Mackay: Try a little spring cleaning for mental health
- Article by: HARVEY MACKAY
- April 13, 2014 - 2:00 PM
There’s an epidemic sweeping the country, and the cure is just outside the window. Spring fever is infecting folks from coast to coast, following the winter that wouldn’t end, with its record snowfalls and biting temperatures and the dreaded polar vortex.
And what would spring be without spring cleaning? We sweep out the cobwebs in the corners and clean out the garage. Pack up the boots and stow the winter blahs. It’s time for a fresh start.
Why confine that spring cleaning to the house? It’s the season for fresh thoughts and new starts. Forgotten all your New Year’s resolutions? Ready to actually turn over a new leaf? Then spring into action. A change of season is a perfect time for a change of attitude.
Start with the clutter around you. It’s hard to think straight when you are surrounded by a mess. Clear off your desk. Go through your e-mail and messages and deal with any outstanding business. Get organized and do it in a way that you can maintain on a daily basis. Once your environment is manageable, you can move on to the next step.
Now you are ready to tackle the tough stuff: your mind-set. Set aside some time — and it may take some time — to think about what you could do to make your situation better.
Maybe you have a bad habit that needs work. Giving up a vice is never easy, but you need to keep it in perspective. Is it holding you back from being healthy or happy? Then any amount of effort is worth it.
Get outdoors and breathe in fresh air. Spring is a great time to get into a routine of walking, running, biking, playing golf or tennis, or anything that gets you moving. Exercise is good not only for the body; it’s also great for your mind. It improves concentration and creativity. And the change of scenery has advantages too — nothing like a crisp, sunny day to brighten your outlook.
Spring is a great time to fix what needs fixing in anticipation for the coming season. What is your biggest fear? Think about how it messes with your mind. Write it down and then consider what you can do to conquer it. It isn’t necessary to climb Mount Everest to get over your fear of heights. And it’s helpful to remember that more than 90 percent of the things we worry about aren’t worth the concern because they never happen.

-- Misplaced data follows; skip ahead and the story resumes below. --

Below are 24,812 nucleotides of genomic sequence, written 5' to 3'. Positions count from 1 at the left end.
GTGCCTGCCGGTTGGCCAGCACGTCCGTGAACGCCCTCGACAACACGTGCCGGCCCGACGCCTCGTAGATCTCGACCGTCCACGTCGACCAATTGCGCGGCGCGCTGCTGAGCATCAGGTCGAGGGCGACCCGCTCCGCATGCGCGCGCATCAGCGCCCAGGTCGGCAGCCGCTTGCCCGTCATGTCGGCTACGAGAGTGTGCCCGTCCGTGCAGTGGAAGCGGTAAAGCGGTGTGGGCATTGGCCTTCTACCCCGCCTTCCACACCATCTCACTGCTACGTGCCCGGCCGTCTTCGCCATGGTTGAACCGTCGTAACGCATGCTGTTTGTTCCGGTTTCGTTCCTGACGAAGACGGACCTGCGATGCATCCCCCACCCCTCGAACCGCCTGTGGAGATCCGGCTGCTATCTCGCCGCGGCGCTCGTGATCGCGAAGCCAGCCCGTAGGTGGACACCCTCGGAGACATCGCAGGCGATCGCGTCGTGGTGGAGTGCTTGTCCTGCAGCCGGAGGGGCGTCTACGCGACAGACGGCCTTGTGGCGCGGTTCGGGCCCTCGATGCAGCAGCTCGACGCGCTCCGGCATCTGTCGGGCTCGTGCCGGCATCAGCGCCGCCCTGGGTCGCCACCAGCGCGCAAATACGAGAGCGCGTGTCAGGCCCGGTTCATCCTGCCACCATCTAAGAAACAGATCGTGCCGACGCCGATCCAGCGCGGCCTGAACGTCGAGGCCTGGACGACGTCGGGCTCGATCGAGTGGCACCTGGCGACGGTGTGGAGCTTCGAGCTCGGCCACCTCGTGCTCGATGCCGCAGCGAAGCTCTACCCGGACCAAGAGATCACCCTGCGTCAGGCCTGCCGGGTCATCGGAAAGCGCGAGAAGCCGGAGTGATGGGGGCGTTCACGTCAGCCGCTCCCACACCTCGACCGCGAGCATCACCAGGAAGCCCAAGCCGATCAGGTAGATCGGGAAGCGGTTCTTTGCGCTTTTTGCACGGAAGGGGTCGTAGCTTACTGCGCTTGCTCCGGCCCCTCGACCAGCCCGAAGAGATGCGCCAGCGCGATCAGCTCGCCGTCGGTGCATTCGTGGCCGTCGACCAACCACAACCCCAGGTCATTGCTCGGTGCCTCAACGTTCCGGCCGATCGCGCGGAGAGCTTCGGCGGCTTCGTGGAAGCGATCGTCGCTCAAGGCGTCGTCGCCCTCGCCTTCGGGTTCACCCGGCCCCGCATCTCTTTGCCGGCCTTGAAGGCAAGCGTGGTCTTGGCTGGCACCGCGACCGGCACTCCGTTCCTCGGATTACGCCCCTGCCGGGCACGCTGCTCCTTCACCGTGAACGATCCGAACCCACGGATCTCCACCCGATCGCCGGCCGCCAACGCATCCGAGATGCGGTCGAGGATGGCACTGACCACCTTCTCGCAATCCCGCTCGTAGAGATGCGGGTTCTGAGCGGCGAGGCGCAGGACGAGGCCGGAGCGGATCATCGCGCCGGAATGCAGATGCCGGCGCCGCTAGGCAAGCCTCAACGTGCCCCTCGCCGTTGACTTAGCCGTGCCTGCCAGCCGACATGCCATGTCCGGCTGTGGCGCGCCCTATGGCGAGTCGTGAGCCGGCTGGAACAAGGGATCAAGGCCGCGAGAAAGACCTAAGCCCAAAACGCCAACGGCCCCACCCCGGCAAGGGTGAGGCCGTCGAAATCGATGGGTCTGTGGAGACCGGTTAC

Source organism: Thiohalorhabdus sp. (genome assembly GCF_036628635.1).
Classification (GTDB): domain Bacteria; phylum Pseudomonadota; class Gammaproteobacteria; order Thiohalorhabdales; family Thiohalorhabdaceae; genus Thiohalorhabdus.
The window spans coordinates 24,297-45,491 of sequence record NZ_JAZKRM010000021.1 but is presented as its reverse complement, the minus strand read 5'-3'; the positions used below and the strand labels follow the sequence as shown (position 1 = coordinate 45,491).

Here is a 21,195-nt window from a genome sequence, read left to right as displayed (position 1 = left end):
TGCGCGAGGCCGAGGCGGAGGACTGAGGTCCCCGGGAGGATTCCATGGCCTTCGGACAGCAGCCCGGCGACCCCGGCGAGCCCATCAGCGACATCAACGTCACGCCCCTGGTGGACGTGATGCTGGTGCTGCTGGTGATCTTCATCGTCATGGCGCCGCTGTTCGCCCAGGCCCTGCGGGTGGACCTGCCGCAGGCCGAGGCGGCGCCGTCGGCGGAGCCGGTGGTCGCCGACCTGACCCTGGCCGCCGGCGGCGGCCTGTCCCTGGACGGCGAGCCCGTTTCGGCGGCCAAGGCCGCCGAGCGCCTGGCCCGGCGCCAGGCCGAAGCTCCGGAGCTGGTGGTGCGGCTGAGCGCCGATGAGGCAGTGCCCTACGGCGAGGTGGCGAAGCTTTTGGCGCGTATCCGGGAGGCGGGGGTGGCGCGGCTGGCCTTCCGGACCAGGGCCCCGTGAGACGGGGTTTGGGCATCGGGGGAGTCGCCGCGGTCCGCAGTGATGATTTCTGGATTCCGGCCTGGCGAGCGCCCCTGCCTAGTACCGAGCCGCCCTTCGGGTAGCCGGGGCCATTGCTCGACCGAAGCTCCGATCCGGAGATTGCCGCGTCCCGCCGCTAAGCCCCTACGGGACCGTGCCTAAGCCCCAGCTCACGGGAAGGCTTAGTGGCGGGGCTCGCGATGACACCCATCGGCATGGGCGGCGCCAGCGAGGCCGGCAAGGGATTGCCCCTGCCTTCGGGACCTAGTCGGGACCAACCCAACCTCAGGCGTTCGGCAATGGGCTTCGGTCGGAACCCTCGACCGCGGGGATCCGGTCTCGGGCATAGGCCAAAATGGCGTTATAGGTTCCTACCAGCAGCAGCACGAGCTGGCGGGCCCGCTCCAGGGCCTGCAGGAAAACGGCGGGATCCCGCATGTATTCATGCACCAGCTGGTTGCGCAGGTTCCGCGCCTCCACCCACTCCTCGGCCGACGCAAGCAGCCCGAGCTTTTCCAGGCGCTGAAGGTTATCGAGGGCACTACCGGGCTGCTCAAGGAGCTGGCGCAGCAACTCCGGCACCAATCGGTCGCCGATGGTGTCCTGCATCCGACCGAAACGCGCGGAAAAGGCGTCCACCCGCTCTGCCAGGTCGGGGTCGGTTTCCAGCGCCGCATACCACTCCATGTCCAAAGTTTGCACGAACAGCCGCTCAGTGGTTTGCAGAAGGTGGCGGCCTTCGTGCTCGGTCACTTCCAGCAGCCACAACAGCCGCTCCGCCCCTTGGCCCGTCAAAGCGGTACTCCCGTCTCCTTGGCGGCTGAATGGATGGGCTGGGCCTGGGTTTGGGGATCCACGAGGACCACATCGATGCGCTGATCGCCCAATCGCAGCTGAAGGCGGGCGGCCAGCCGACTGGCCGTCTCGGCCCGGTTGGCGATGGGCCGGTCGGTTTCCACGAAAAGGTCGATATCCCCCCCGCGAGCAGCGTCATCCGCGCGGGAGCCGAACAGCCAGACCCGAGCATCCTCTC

Maybe you are thinking about a job change or a move. That can’t happen without some research and planning. Spring represents hope for new beginnings — perhaps this spring is a good time to get the ball rolling. Think about the steps you need to take. You may discover that changing your situation is not as difficult or as far out of reach as you imagined.
Freshen up your brain. Perhaps there are some classes that would help you in your career, or give you the satisfaction of learning something new and interesting. It’s like a fresh coat of paint for your attitude.
Are you familiar with the Zeigarnik effect? It is named after a Russian psychiatrist who discovered that a waiter could remember orders he had not served yet more easily than orders that were served. Further study showed that people are 90 percent more likely to remember tasks that are undone than those they completed. That makes sense to a degree, but it also causes tremendous stress rather than pride of accomplishment. There is always work to be done, but stop and smell the roses — or the crocuses and daffodils — occasionally.
Spring is also a time to turn your clock forward. Start thinking about how you can control your time better, rather than always reacting to others’ demands. Take charge of your schedule. If you can’t bring yourself to say “no,” learn how to say “later” or “I’ll think about it.” Your time is valuable — so valuable, you can’t put a price on it. And once it’s gone, it’s like snow melting when winter is over.
Mackay’s Moral: The best cure for spring fever is a sunny outlook.
Harvey Mackay is a Minneapolis businessman. Contact him at 612-378-6202 or e-mail firstname.lastname@example.org.
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